Review of Monetary and Fiscal Policies in the Nigeria Economy

Review of Monetary and Fiscal Policies in the Nigeria Economy

The Central bank of Nigeria (CBN) started with effect from 2002 fiscal year, adopt a medium term perspective monetary policy framework. Unlike earlier program which where designed for one year, the new programmes is for a two year period beginning January 2002 to December 2003. the shift is in recognition of the fact that monetary policy actions affect the ultimate objectives of policy with a substantial lag. Thus, the current shift will free monetary policy implementation from the problem of time inconsistency and minimize over reaction due to temporary shock.

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This circular outlines the monetary, credit, foreign trade and exchange policy guideline applicable to bank and others financial institution in Nigeria in 2002/2003. in particular, monetary and credit policy will be implemented within the framework of the medium term programme. The guidelines will be subjected to fine turning in the light of development in monetary and financial market conditions, as well as the performance of the economy, which could be conveyed to the relevant institutions in supplementary circulars as necessary. The circular contains four major sections and four appendices following the in production, which is section 1, section 2 review the development in the economy and policy environment in 201 and thus 2002/2003. section 3 outlines the monetary and credit policy financial institutions in fiscal 2002, while the foreign trade and exchange policy measures are highlighted in section 4. the appendices contain prudential guidelines for licensed banks and reporting format.


          Macro economic developments major economic inclines indicated mixed macro economic performance in 2001 the environment for the continued expansionary fiscal operations of the three tiers of government, as a result of the magnetization  of the excess crude oil, receipt and proceeds from the GSM license later in the year, as well as monetary financial of fiscal deficit. This resulted in large injections of liquidity into the economy, which undirected rapid monetary growth and intensified inflationary pressure interest rates were influenced by the state of bank liquidity as well as policy actions aimed at addressing the problems of liquidity over having. The average naira exchange rate at the fiscal market however remained relatively stable for most of the period, while relative implement was observed in agricultural and industrial production. The outcome of external sector development remains favorable up to the third quarter of the year. The fourth quarter, however witnessed a slide in the report price of crude petroleum with negative implications for export earning and government revenue.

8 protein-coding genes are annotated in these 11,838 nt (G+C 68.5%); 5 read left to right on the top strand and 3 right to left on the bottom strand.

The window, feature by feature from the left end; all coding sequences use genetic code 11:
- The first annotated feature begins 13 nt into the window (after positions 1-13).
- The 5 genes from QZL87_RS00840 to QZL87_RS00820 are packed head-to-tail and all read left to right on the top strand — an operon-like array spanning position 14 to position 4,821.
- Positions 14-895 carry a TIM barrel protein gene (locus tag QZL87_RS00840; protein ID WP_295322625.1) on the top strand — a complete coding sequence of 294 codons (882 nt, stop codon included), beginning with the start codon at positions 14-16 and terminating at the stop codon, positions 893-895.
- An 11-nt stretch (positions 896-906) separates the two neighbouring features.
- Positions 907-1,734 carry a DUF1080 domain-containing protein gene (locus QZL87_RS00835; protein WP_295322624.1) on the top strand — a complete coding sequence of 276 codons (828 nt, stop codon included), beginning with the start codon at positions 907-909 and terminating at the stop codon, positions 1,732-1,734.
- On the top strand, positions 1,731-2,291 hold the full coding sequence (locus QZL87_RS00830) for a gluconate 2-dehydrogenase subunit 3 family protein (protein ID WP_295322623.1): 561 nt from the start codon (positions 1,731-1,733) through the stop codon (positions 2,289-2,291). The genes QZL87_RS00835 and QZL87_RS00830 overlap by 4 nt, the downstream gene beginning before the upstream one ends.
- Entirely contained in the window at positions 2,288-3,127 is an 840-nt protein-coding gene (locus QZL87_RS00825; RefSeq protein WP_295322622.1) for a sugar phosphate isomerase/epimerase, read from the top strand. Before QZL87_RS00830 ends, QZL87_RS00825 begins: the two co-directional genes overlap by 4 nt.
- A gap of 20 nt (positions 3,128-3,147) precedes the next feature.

Growth in real gross domestic product (GDP) was estimated at 3.8 percent during the first half of 2001 compared with the 5.0 percent targeted in 2001. the growth in output reflected the inv=crease in both agricultural and industrial production. Aggregate manufacturing capacity utilization rose marginal by 0.3 percent point over its level in the first half of 2000 the preceding half year. The upward pressure in inflation trend observed since July 2000 continued in the fourth quarter of 2001, with the inflation rate at 18.9 percent in November, compared with 5.8 percent in the corresponding period of 2002.the provisional balance of payment for the first half of 2001 indicated on overall surplus of #51.1 billion(us$458.9 million) compared with #78.3 billion (us $782.5 million) in the corresponding period of 2000. this development reflected the surplus in the current account, which more than offset the deficit in the capital and the financial account the current account position was bayed mainly by enhanced earning from crude oil exports, occasional by high prices of crude earnings from crude oil in the international petroleum market. The value on non oil exports however fell sharply from #14.8  billion in 2000 to #9.3 billion in June 2001. Gross external reserve increased from US $9.9 billion (#1.032.5) at end of December 2000 to US$10.6 billion (#167.8 billion) in June 2001 and declined marginally to Us$10.4 billion (#1,152.2 billion) by November.

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The Naira exchange rate via-a-vis the us dollar was relatively stable in the IFEM for most of the year. After the depreciation in the first months, from #110.5 to #113.59 = us$1.00, the average IFEM rate appreciate steadily from #113.07 = us$1.00 in may to #111.60 = us$1.00 in September and remained at that level in October 2001 the rate however depreciate marginally to #111.99 = us $1.00 in November

Similarly, the average parallel market and bureau discharge rates depreciated from #123.38 and 48 = us $100 respectively, in may before appreciating consistently. The relative stability achieved was attributed destination import inspection at the ports.

The growth in monetary aggregates accelerated rapidly in the eleven months of 2001, exceeding the prescribed targeted for the year by wide margins. Provisional data indicated that broad money (M2) rose by 26.8 as against the programmed target of 12.2 percent of the year. The expansion in M2 reflected growth in both the narrow money (m1) and questioned components. M11 expanded by 19.9 percent compared with the 4.3 percent growth stipulated for the whole year. Monetary growth during the period was given by the increase in bank credit to the domestic economy and foreign assets (net) of the banking system, following the continued magnetization of excess crude oil export proceeds.